Like with Fukushima and the BP spill we’re squarely in low probability/high impact territory with mad cow and that doesn’t bode well given humanity’s track record. For instance, check out this article from 2007. It’s about some researchers that developed a mad cow-free cow by removing a gene involved with the production of prions. Apparently cows don’t need them to live (prions are naturally produced by the body but apparently not necessary to live). It’s an interesting article that shows the potential for developing a cure for prion diseases, but it also raises a couple of questions. First, there’s an estimate in the article that if all 42 million cattle in the US were tested for mad cow, maybe 4-7 cases would be found at most. That was what the experts were saying. So 0.00001% of the cows in the US were assumed to be infected as of 2007. I’d like to see the margin of error on that stat. Considering that three cases of mad cow had been detected in the US (starting in 2003) from what sounds like maybe a couple million tested at most (at a rate of 0.1% after the initial 1% screen), it sort of begs the question of just how reliable that estimate is that there were only 4-7 infected cows in the entire US at most? Is that supposed to be a conservative estimate? What would a reasonably optimistic estimate have been, one infected cow in the whole US at the most? Was there a super thorough testing regime that took place to get a decent baseline estimate and how useful is that estimate as a future predictor? (the articles below indicate “no”) Are we really risking loading up the population with low but still unacceptable levels of prions year after year based on these kinds of assumptions? Yes:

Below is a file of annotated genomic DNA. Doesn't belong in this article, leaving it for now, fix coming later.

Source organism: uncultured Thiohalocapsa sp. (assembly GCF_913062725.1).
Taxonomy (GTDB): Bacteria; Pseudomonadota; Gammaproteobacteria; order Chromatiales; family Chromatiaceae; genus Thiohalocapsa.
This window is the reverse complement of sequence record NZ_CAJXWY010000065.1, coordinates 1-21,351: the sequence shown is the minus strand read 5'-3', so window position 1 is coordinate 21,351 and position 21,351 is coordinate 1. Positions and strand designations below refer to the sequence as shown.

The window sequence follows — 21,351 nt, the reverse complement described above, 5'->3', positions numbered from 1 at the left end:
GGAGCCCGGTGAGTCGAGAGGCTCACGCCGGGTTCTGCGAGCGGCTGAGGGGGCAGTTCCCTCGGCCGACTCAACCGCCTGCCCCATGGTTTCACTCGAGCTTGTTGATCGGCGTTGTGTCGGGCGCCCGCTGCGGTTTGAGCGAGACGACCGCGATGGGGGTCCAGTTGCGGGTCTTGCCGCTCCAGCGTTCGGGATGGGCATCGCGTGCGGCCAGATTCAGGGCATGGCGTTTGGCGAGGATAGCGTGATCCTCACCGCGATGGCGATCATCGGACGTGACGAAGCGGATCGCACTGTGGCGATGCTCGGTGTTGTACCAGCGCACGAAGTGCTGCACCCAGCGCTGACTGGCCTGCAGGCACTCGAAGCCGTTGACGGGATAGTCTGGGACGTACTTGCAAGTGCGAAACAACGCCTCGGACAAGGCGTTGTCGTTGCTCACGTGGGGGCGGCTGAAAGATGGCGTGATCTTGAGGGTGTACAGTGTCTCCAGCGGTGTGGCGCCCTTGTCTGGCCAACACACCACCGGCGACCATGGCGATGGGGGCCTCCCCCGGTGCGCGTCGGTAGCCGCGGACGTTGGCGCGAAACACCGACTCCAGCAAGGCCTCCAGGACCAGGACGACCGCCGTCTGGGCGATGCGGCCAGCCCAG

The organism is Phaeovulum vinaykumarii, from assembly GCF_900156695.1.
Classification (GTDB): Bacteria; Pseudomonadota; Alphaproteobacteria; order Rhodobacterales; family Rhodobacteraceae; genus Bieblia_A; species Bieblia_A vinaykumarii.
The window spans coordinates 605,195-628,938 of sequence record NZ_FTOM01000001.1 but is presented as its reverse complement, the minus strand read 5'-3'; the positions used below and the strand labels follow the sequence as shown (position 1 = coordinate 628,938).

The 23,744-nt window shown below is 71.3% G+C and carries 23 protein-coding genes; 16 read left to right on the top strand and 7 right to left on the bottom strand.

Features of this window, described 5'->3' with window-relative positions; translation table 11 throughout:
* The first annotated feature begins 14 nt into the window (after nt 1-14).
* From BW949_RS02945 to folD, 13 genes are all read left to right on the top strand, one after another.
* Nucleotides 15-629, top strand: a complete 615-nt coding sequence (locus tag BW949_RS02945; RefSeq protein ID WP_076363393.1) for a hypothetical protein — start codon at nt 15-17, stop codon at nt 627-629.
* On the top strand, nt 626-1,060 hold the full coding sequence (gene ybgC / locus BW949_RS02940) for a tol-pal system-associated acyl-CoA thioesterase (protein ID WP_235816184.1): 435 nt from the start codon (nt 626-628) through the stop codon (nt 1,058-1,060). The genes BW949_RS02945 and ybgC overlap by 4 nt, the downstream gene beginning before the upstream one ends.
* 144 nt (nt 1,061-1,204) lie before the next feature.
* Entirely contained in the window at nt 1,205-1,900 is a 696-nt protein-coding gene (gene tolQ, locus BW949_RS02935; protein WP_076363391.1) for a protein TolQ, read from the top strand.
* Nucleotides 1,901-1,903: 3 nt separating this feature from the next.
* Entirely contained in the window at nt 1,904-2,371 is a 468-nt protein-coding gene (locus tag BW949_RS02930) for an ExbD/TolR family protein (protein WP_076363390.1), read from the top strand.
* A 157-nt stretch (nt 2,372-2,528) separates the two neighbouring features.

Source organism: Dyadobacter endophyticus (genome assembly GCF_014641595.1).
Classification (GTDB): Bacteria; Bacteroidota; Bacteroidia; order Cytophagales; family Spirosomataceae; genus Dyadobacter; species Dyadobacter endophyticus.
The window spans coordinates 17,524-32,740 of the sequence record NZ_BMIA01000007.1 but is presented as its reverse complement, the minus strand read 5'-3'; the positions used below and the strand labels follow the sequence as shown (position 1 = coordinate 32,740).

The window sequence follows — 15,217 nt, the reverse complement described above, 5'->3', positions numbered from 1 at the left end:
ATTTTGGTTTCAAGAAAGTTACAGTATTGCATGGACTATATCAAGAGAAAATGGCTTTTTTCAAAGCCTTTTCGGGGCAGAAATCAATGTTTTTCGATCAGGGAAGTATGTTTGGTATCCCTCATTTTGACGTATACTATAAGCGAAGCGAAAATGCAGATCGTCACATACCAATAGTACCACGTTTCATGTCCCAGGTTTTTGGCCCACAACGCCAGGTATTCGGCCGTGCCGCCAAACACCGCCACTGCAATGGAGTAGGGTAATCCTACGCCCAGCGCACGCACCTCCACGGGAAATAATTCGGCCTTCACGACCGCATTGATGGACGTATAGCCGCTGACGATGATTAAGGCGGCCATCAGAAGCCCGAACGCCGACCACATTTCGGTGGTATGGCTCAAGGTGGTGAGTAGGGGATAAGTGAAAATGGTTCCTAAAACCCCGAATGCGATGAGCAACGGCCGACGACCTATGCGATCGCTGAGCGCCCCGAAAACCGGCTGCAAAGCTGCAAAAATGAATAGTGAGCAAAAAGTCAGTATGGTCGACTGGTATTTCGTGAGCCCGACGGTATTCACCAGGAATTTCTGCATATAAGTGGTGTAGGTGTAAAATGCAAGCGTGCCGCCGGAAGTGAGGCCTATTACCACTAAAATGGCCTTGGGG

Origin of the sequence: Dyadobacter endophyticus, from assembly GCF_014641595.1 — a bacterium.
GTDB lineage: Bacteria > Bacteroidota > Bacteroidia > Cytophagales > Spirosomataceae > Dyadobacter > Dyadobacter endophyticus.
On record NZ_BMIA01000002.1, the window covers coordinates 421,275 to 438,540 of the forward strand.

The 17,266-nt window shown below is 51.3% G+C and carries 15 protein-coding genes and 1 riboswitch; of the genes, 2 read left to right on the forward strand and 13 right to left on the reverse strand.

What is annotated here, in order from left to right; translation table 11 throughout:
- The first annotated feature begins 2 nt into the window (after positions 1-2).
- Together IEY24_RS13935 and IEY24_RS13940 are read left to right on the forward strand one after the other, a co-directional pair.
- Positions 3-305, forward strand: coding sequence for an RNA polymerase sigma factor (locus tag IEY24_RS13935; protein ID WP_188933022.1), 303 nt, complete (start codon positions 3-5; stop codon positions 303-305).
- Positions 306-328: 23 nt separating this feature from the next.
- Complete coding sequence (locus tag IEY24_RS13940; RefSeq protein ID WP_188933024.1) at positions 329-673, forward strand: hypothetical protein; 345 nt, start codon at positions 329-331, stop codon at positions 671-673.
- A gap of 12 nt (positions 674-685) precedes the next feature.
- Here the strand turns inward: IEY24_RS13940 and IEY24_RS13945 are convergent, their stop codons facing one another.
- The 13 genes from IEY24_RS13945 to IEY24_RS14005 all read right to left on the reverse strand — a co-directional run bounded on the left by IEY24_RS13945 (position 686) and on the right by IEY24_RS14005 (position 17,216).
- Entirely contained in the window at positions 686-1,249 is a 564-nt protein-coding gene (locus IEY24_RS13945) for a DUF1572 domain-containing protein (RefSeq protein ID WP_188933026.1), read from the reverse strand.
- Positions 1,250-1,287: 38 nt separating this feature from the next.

Scientists Announce Mad Cow Breakthrough

    By Rick Weiss
    Washington Post Staff Writer
    Monday, January 1, 2007

    Scientists said yesterday that they have used genetic engineering techniques to produce the first cattle that may be biologically incapable of getting mad cow disease.

    The animals, which lack a gene that is crucial to the disease’s progression, were not designed for use as food. They were created so that human pharmaceuticals can be made in their blood without the danger that those products might get contaminated with the infectious agent that causes mad cow.

    That agent, a protein known as a prion (pronounced PREE-on), can cause a fatal human ailment, variant Creutzfeldt-Jakob disease, if it gets into the body.

    More generally, scientists said, the animals will facilitate studies of prions, which are among the strangest of all known infectious agents because they do not contain any genetic material. Prions also cause scrapie in sheep and fatal wasting diseases in elk and minks.